/Users/adonath/github/adonath/gammapy/gammapy/utils/interpolation.py:159: Warning: Interpolated values reached float32 precision limit
  "Interpolated values reached float32 precision limit", Warning
CPU times: user 15.3 s, sys: 2.09 s, total: 17.4 s
Wall time: 17.4 s

For a typical 2D analysis, using an energy dispersion usually does not make sense. A PSF map can be made as in the regular 3D case, taking care to weight it properly with the spectrum.

[7]:
# mean PSF
geom2d = maps2D["exposure"].geom
src_pos = SkyCoord(0, 0, unit="deg", frame="galactic")
table_psf = make_mean_psf(observations, src_pos)

table_psf_2d = table_psf.table_psf_in_energy_band(
    (emin, emax), spectrum=spectrum
)

# PSF kernel used for the model convolution
psf_kernel = PSFKernel.from_table_psf(
    table_psf_2d, geom2d, max_radius="0.3 deg"
)

Now, the analysis proceeds as usual. Just take care to use the proper geometry in this case.

Define a mask

[8]:
region = CircleSkyRegion(center=src_pos, radius=0.6 * u.deg)
mask = geom2d.region_mask([region])

Modeling the source

This is the important thing to note in this analysis. Since modelling and fitting in gammapy.maps needs to have a combination of spectral models, we have to use a dummy Powerlaw as for the spectral model and fix its index to 2. Since we are interested only in the integral flux, we will use the PowerLaw2SpectralModel model which directly fits an integral flux.

[9]:
spatial_model = PointSpatialModel(
    lon_0="0.01 deg", lat_0="0.01 deg", frame="galactic"
)
spectral_model = PowerLaw2SpectralModel(
    emin=emin, emax=emax, index=2.0, amplitude="3e-12 cm-2 s-1"
)
model = SkyModel(spatial_model=spatial_model, spectral_model=spectral_model)
model.parameters["index"].frozen = True

Modeling the background

Gammapy fitting framework assumes the background to be an integrated model. Thus, we will define the background as a model, and freeze its parameters for now.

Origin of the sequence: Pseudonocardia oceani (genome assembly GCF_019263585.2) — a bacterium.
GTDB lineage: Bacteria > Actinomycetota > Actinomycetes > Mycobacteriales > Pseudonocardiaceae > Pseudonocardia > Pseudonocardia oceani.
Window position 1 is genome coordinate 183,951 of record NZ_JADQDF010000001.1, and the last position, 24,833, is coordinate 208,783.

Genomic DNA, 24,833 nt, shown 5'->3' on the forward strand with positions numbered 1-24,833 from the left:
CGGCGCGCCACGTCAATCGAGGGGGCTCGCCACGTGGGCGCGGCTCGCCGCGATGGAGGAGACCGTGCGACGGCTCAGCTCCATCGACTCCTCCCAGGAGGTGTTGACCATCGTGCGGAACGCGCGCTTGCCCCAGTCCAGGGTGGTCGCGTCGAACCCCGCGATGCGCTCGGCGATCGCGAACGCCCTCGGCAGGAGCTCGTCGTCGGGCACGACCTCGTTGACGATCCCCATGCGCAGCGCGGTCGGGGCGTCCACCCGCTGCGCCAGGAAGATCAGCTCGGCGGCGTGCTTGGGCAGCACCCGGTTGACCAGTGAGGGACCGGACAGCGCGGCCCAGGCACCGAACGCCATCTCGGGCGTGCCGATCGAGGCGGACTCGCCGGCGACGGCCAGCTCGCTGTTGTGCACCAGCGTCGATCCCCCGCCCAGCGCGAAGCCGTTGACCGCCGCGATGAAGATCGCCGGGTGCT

[10]:
background_model = BackgroundModel(maps2D["background"])
background_model.parameters["norm"].frozen = True
background_model.parameters["tilt"].frozen = True
[11]:
dataset = MapDataset(
    model=model,
    counts=maps2D["counts"],
    exposure=maps2D["exposure"],
    background_model=background_model,
    mask_fit=mask,
    psf=psf_kernel,
)
[12]:
%%time
fit = Fit(dataset)
result = fit.run()
CPU times: user 887 ms, sys: 8.54 ms, total: 895 ms
Wall time: 896 ms

To see the actual best-fit parameters, do a print on the result

[13]:
print(model)
SkyModel

Parameters:

           name     value    error   unit      min        max    frozen
        --------- ---------- ----- -------- ---------- --------- ------
            lon_0 -5.363e-02   nan      deg        nan       nan  False
            lat_0 -5.057e-02   nan      deg -9.000e+01 9.000e+01  False
            index  2.000e+00   nan                 nan       nan   True
        amplitude  4.292e-11   nan cm-2 s-1        nan       nan  False
             emin  1.000e-01   nan      TeV        nan       nan   True
             emax  1.000e+01   nan      TeV        nan       nan   True
[14]:
# To get the errors on the model, we can check the covariance table:
result.parameters.covariance_to_table()
[14]:
Table length=9
namelon_0lat_0indexamplitudeeminemaxnormtiltreference
str9float64float64float64float64float64float64float64float64float64
lon_01.061e-052.668e-070.000e+00-4.474e-160.000e+000.000e+000.000e+000.000e+000.000e+00
lat_02.668e-071.109e-050.000e+00-2.507e-160.000e+000.000e+000.000e+000.000e+000.000e+00
index0.000e+000.000e+000.000e+000.000e+000.000e+000.000e+000.000e+000.000e+000.000e+00
amplitude-4.474e-16-2.507e-160.000e+003.133e-240.000e+000.000e+000.000e+000.000e+000.000e+00
emin0.000e+000.000e+000.000e+000.000e+000.000e+000.000e+000.000e+000.000e+000.000e+00